Rake, rake, rake. . . And what’s that? I lean on the handle a minute and feel my heart racing and my armpits starting to itch, where I know they didn’t sting me. Is it the heat? No, I thought. Must be adrenaline. But what about this feeling woozy? I blew right by the sign that I thought a shot of scotch would be just the ticket to settle me down, even though it was before noon. Mind you scotch, though a lovely drink, is something I save for company and Christmas. Well, 4th of July, too. Anyway, I set off for the house, thinking I was clever to be so creative and present.

But my lady is smarter than me. (Duh, she a woman.) Next thing I know I’m in an armchair, taking Benadryl and preparing to look bright and balanced to fake out the ambulance people who she’s called all the way out to the Deep End on a Sunday. I’m only partway through putting on my calm face and working up my story when firefighters in helmets and full gear and folks in civvies are walking in, radios on their hips blaring to some dispatch called Howard Forest, and hitting me with questions. I’m ready to give my speech and, damn, if they’re not talking with a helicopter circling overhead, trying to figure out the best place to land.

Okay. Now I want to die. Maybe that will teach them a lesson for making such a big deal of things. Though I’m not sure how that’s going to salvage my dignity with Valerie, who’s wringing her hands in a way that makes me think she wants me to die, too. And that should have been another sign. She rarely has a murderous thought.

Then the boys in ambulance-blue uniforms come in with medical bags along with a fellow named Don who gave off an aroma of apples, and they’re poring over me. I’ve got a blood pressure cuff on and some weird medical squeezing thing my finger and they’re flicking a flashlight in my eyes like I’m a drug addict. The only thing that keeps me from calling my lawyer is the fascination that I know a lot of these people. Mark, a damn fine builder is the lead EMT and Charlie, the tree surgeon, is the driver. What are they doing wearing ambulance uniforms and how come I didn’t know about their secret lives? And I do yoga with Kyle who has come in case she’s needed and there’s Martha smiling in the back having rumbled down the long dirt road from the mountains. For a second I presume they’ve all come for the religious service I didn’t know I was about to give.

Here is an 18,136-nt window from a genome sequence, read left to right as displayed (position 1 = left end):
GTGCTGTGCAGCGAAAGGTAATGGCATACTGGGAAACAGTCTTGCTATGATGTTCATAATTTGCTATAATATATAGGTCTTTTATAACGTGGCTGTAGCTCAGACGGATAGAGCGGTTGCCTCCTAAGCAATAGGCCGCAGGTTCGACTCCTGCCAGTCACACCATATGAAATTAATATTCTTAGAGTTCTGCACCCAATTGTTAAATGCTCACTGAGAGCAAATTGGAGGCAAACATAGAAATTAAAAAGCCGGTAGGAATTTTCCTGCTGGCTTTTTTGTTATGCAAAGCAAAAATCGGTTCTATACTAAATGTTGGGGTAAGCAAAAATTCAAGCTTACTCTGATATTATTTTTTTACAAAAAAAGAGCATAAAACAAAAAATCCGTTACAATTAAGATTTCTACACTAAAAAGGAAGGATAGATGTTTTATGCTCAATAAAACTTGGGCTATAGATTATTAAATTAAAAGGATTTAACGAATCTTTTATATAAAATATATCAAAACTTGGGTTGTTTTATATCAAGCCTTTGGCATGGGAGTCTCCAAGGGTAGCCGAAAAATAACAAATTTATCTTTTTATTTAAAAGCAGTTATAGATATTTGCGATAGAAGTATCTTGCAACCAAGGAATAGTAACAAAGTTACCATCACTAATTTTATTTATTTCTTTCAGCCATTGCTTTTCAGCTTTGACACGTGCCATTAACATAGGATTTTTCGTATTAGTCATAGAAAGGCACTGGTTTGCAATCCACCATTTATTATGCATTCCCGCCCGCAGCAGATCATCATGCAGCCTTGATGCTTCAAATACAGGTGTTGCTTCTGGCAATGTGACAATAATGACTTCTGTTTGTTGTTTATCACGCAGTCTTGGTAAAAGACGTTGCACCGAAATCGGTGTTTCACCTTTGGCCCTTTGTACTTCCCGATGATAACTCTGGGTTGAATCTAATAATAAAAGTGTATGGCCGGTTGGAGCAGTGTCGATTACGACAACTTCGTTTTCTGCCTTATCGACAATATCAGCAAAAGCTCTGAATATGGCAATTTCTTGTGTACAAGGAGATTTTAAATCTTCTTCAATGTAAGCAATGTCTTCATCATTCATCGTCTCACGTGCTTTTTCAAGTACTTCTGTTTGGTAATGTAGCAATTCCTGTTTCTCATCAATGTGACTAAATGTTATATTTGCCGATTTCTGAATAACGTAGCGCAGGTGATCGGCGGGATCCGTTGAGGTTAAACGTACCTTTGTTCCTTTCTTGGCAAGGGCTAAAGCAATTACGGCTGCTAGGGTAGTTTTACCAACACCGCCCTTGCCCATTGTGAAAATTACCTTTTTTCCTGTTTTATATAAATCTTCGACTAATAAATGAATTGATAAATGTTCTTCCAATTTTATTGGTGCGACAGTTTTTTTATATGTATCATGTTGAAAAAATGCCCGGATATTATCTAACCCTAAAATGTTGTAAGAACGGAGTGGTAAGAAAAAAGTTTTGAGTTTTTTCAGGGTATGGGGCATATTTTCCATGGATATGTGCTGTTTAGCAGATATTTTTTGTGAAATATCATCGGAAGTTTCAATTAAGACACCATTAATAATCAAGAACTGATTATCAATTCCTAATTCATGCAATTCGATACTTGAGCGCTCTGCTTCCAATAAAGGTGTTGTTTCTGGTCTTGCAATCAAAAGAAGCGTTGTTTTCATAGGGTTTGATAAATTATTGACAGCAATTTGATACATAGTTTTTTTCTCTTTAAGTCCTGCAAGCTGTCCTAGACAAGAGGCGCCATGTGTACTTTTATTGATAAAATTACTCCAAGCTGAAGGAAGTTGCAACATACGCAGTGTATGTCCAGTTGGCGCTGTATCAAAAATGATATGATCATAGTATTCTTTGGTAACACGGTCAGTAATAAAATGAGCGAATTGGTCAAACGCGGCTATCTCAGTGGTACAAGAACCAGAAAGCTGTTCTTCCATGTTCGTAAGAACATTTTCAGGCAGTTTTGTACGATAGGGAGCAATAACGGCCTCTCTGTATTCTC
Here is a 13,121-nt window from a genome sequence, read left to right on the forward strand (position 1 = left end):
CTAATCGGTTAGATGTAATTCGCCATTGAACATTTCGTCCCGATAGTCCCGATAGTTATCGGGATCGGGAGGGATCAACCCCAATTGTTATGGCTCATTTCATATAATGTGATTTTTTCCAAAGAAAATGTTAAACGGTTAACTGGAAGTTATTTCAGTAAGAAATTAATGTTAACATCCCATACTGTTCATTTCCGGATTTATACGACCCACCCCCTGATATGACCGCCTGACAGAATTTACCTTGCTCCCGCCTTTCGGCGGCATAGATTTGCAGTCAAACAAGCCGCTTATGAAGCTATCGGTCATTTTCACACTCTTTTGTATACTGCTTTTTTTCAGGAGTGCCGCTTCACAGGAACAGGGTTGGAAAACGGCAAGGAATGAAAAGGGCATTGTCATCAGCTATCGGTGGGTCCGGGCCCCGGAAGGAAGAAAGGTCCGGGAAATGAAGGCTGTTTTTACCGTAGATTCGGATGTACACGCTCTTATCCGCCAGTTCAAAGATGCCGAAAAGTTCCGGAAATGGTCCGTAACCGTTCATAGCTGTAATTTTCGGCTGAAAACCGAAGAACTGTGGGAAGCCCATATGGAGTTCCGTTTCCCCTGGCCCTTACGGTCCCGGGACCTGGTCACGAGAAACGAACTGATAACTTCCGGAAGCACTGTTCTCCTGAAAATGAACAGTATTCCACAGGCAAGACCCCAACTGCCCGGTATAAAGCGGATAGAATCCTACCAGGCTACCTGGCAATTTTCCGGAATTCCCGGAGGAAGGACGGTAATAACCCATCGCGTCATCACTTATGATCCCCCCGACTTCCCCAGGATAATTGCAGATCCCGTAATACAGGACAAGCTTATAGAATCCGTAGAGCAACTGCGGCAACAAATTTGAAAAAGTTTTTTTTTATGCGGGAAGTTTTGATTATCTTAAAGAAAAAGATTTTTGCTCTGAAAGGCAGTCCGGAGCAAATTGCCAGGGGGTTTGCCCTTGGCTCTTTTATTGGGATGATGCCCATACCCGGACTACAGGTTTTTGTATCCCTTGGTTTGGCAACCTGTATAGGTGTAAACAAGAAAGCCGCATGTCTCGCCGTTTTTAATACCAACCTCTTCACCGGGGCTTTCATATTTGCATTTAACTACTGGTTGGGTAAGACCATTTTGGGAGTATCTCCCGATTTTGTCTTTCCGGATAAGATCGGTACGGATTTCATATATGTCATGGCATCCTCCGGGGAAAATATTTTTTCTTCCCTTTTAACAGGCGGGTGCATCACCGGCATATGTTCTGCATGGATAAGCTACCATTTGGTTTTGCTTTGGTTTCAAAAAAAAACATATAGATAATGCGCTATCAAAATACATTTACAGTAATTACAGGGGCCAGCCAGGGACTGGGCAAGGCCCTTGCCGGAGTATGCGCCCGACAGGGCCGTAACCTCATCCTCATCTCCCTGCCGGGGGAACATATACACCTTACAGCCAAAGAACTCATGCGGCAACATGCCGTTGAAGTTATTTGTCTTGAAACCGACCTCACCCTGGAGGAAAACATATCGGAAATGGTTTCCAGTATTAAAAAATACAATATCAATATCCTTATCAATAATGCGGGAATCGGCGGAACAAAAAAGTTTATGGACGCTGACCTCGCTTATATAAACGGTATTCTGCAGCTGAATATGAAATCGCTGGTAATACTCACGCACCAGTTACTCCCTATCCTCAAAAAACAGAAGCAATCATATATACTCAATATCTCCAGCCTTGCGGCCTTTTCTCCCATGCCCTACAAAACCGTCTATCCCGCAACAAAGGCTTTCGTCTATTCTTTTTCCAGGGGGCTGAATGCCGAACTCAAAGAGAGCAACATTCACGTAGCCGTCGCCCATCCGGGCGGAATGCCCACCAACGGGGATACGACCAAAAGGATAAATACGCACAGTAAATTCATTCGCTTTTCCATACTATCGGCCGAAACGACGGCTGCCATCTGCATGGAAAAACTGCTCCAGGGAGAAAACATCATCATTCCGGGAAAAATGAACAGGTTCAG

I look for the microphone and instead they slap an oxygen mask on me, though I hear them say that it doesn’t look like I have sign of—and they use some long medical word—yet. But that they should take me to the ER just to be sure. I look at my lady and she’s nodding, right as I hear that the helicopter has landed down at Handley Vineyards. And I realize I haven’t sheltered my meager funds or updated my will the way I’d meant to.

The story would be better if I had really died or needed some four-inch needle jammed into my heart to bring me back from wherever it is that the White Light lives. But it turns out I’d had my first ever allergic reaction and my body handled it pretty well, with the help of Benadryl. And after a sweet ride with Mark in the back and watching him carry himself like a medical angel, I hung out in Ukiah Valley Medical Center’s ER, where I seemed stable enough to the staff to barely make them look at me. Very anti-climactic.

Still, with the sheen of my invincibility gone, I was now set loose on the slippery slope leading to death, and to prove it came home with two Epi-pens in my pocket to give me twenty more minutes of heartbeat if I ever got stung again and fell into full-fledged “anaphylaxis”—that’s the word they used—all for the low, low cost of $180 after the medical discount. (Valerie had been smart enough to sign us up for the ambulance membership—the best deal insurance deal in modern America, so the trip was free.) Gradually I realized I’d been missing some basic clues about how this valley operates. A whole darn volunteer ambulance service operates here 24/7, made up of people you see in the stores, at the Grange Pancake breakfasts or wine tastings. They show up when you need them and leave without any fanfare. Cool, I thought, as I flew back East to take care of things in Vermont.

While there, we heard news that Mark had a stroke, a bad one, and Charlie fell out of a tree and would be months in rehab. I did some quick math. If they’re all volunteers, they would need people. Which is how I entered the world Emergency Medical Services where I have met a wonderful set of women and men who do miracles and who blush when you raise the point with them. They study hard, train regularly and give big parts of their lives so you can have longer ones yourselves.

Our number is 911. Nothing personal, but we hope never to see you.